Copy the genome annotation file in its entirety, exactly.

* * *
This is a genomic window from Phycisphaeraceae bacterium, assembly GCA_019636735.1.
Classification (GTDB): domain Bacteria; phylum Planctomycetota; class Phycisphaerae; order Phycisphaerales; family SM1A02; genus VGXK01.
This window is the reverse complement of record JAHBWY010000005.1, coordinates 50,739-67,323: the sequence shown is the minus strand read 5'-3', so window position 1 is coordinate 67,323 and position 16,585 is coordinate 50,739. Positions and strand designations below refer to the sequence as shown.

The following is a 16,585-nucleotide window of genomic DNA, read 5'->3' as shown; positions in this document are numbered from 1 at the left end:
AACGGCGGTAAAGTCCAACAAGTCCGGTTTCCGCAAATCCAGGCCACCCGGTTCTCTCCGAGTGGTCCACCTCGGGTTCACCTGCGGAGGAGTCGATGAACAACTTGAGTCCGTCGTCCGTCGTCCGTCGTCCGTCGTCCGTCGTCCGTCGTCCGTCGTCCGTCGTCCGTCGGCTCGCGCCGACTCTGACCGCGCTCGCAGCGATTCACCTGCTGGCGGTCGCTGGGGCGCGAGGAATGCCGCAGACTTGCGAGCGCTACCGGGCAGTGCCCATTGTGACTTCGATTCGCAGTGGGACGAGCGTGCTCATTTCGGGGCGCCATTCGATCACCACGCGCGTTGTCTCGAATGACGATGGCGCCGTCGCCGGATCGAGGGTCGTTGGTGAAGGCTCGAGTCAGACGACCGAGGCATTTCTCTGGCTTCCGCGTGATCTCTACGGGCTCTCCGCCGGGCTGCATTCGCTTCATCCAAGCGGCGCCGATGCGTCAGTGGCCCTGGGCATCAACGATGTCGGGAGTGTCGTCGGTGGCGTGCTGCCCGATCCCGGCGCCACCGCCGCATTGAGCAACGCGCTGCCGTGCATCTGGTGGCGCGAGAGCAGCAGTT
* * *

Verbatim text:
This is a genomic window from Phycisphaeraceae bacterium, assembly GCA_019636735.1.
Classification (GTDB): domain Bacteria; phylum Planctomycetota; class Phycisphaerae; order Phycisphaerales; family SM1A02; genus VGXK01.
This window is the reverse complement of record JAHBWY010000005.1, coordinates 50,739-67,323: the sequence shown is the minus strand read 5'-3', so window position 1 is coordinate 67,323 and position 16,585 is coordinate 50,739. Positions and strand designations below refer to the sequence as shown.

The following is a 16,585-nucleotide window of genomic DNA, read 5'->3' as shown; positions in this document are numbered from 1 at the left end:
AACGGCGGTAAAGTCCAACAAGTCCGGTTTCCGCAAATCCAGGCCACCCGGTTCTCTCCGAGTGGTCCACCTCGGGTTCACCTGCGGAGGAGTCGATGAACAACTTGAGTCCGTCGTCCGTCGTCCGTCGTCCGTCGTCCGTCGTCCGTCGTCCGTCGTCCGTCGTCCGTCGGCTCGCGCCGACTCTGACCGCGCTCGCAGCGATTCACCTGCTGGCGGTCGCTGGGGCGCGAGGAATGCCGCAGACTTGCGAGCGCTACCGGGCAGTGCCCATTGTGACTTCGATTCGCAGTGGGACGAGCGTGCTCATTTCGGGGCGCCATTCGATCACCACGCGCGTTGTCTCGAATGACGATGGCGCCGTCGCCGGATCGAGGGTCGTTGGTGAAGGCTCGAGTCAGACGACCGAGGCATTTCTCTGGCTTCCGCGTGATCTCTACGGGCTCTCCGCCGGGCTGCATTCGCTTCATCCAAGCGGCGCCGATGCGTCAGTGGCCCTGGGCATCAACGATGTCGGGAGTGTCGTCGGTGGCGTGCTGCCCGATCCCGGCGCCACCGCCGCATTGAGCAACGCGCTGCCGTGCATCTGGTGGCGCGAGAGCAGCAGTT